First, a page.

In terms of modulation, Voltage Lab 2 offers a Chance Sequencer (a type of random voltage/gate generator), a sample and hold, two looping function generators with a wide variety of inputs and outputs, and plenty of voltage processing onboard. Additionally, it contains a MIDI to CV converter. Though there are a small number of normalled internal signal connections on Voltage Lab 2, most signal connections are established purely through the use of patch cables: it doesn't impose a specific signal flow on the user, instead favoring an open-ended approach to both the sound structure and control paths.

Touch Controller 2 is a feature-packed touch keyboard/sequencer akin to Serge's TKB, Buchla's Thunder, and other devices of the past. It couples a capacitive touch surface with robust sequencing facilities; and, while it might resemble the TKB or its many Eurorack derivatives, Touch Controller 2 presents its own unique take on touch sequencing. It features two primary channels, Red and Yellow, each of which have their own full set of inputs and outputs. Each of these channels can function completely independently: one could act as a sequencer while the other acts as a keyboard; each could respond to the keyboard differently; each could act as a sequencer simultaneously, running at different rates/with different step lengths/etc. Additionally, the sequencer has advanced features like ratcheting, step probability, and various types of algorithmic/conditional response. So, while it's certainly easy to use the Touch Controller as a typical CV keyboard or sequencer, it's much more than just that: think of it as a way of gesturally interacting with complex processes, capable of turning simple interactions into something kaleidoscopic and ever-evolving. Oh, and it even has MIDI I/O!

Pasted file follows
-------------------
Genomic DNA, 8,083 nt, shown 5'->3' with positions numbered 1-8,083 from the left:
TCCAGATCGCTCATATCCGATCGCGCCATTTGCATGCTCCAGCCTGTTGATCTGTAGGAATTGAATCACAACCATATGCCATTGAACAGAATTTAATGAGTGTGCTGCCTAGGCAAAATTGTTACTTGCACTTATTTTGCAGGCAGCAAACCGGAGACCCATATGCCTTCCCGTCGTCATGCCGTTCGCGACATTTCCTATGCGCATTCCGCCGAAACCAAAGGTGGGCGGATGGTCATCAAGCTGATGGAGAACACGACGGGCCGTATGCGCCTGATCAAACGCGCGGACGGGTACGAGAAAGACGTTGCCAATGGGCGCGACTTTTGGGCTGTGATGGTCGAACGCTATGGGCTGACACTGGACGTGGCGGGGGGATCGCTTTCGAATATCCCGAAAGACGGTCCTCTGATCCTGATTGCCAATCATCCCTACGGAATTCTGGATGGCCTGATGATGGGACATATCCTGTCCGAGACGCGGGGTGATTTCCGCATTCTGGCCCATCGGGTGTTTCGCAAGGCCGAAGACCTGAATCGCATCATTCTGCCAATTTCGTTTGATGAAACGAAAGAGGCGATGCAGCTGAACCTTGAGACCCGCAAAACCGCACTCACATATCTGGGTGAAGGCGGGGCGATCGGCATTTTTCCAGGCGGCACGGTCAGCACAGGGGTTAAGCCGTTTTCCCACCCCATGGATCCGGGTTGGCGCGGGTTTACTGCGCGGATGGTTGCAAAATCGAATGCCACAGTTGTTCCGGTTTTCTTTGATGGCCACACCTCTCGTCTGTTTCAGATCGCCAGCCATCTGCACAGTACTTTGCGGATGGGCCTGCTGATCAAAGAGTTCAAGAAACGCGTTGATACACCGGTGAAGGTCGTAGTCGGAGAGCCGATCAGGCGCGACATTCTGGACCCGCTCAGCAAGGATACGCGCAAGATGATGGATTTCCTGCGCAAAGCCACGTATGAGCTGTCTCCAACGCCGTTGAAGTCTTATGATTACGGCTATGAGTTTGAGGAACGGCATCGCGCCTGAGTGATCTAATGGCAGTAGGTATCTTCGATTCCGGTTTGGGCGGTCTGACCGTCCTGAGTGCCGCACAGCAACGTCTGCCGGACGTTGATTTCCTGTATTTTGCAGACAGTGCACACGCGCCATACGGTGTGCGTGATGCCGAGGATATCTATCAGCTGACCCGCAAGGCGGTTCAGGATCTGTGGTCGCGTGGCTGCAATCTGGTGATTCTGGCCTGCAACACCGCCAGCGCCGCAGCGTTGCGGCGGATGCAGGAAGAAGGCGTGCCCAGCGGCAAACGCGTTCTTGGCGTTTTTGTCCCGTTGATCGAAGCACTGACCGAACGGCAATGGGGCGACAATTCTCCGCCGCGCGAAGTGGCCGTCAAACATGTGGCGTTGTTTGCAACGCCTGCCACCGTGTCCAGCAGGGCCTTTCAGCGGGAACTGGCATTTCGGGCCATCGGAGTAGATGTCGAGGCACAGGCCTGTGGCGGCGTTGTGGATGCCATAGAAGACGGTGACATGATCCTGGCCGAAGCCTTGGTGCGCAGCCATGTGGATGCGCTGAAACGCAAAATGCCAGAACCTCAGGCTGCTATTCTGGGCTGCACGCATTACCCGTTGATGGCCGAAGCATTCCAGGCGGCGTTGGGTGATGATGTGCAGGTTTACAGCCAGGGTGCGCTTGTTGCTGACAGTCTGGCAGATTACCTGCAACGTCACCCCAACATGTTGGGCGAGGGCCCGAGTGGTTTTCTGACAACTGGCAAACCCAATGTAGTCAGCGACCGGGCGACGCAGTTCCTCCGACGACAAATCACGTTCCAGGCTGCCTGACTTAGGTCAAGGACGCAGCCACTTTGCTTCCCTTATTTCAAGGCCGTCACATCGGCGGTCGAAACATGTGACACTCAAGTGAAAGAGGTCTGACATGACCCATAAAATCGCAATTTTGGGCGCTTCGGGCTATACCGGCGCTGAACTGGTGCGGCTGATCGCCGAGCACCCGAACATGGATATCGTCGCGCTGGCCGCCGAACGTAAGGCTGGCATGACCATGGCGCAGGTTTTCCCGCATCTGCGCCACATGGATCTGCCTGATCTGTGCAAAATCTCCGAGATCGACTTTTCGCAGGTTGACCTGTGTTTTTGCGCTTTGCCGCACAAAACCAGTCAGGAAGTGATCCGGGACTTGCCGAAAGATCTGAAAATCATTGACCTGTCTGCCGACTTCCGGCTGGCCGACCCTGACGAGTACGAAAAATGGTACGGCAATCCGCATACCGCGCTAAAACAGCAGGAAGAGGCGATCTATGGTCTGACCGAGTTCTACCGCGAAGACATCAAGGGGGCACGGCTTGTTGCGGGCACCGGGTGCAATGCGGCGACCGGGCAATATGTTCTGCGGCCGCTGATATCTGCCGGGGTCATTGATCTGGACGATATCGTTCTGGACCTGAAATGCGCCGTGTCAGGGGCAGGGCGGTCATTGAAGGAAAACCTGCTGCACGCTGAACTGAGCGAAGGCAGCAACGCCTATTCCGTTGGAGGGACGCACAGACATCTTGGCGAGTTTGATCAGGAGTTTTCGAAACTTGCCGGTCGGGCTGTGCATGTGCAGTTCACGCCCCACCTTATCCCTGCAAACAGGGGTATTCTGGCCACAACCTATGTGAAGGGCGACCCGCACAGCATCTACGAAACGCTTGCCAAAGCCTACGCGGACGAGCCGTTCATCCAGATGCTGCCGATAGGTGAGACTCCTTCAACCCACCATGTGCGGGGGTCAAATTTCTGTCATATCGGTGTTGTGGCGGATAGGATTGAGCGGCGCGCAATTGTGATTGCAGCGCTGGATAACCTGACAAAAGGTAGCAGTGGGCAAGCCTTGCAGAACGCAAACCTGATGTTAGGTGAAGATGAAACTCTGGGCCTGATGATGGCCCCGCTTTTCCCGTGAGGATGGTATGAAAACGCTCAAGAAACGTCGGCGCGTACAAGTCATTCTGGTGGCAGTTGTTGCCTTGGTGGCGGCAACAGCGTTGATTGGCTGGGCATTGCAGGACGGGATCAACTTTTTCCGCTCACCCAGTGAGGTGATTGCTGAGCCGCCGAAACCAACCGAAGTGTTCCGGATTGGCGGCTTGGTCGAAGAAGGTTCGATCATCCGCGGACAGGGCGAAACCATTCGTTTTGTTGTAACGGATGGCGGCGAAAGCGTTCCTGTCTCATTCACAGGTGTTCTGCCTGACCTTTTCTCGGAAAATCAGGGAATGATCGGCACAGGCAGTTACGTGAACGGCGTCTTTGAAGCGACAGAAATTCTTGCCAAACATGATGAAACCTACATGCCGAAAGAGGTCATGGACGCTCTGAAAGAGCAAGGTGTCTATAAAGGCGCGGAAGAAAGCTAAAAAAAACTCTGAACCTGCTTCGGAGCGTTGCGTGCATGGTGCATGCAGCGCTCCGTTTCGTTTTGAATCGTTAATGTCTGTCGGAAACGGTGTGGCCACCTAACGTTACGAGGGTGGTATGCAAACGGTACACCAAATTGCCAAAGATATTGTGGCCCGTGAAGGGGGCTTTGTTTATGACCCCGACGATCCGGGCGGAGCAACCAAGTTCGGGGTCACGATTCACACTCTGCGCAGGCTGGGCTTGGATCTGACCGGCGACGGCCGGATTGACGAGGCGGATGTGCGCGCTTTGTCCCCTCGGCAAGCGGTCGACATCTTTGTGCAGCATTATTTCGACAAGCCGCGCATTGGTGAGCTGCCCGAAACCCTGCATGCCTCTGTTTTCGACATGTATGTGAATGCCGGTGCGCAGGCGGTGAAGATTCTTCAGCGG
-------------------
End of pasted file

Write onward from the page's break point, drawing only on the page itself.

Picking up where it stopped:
Voltage Lab 2 is a deep instrument: I'd recommend checking out our full review for greater detail and more perspectives on its philosophy and inner workings.

Polyend Tracker+

Polyend has updated their infamous sampling workstation: introducing Tracker+, with more tracks, all-new internal synthesis engines(!!), and expanded sampling capabilities. Like the original, the Tracker+ is a hardware-format take on the sequencing workflows in "tracker" software such as LSDJ, Renoise, and others. Unlike your usual step sequencers or piano roll arrangements, Tracker+ excels at composing intricate music with a level of detail that is find in other sequencing paradigms. That said, it's a perfect entry-point into this style of music-making, with a well-thought-out interface and workflow that makes the most of its esoteric sequencing logic.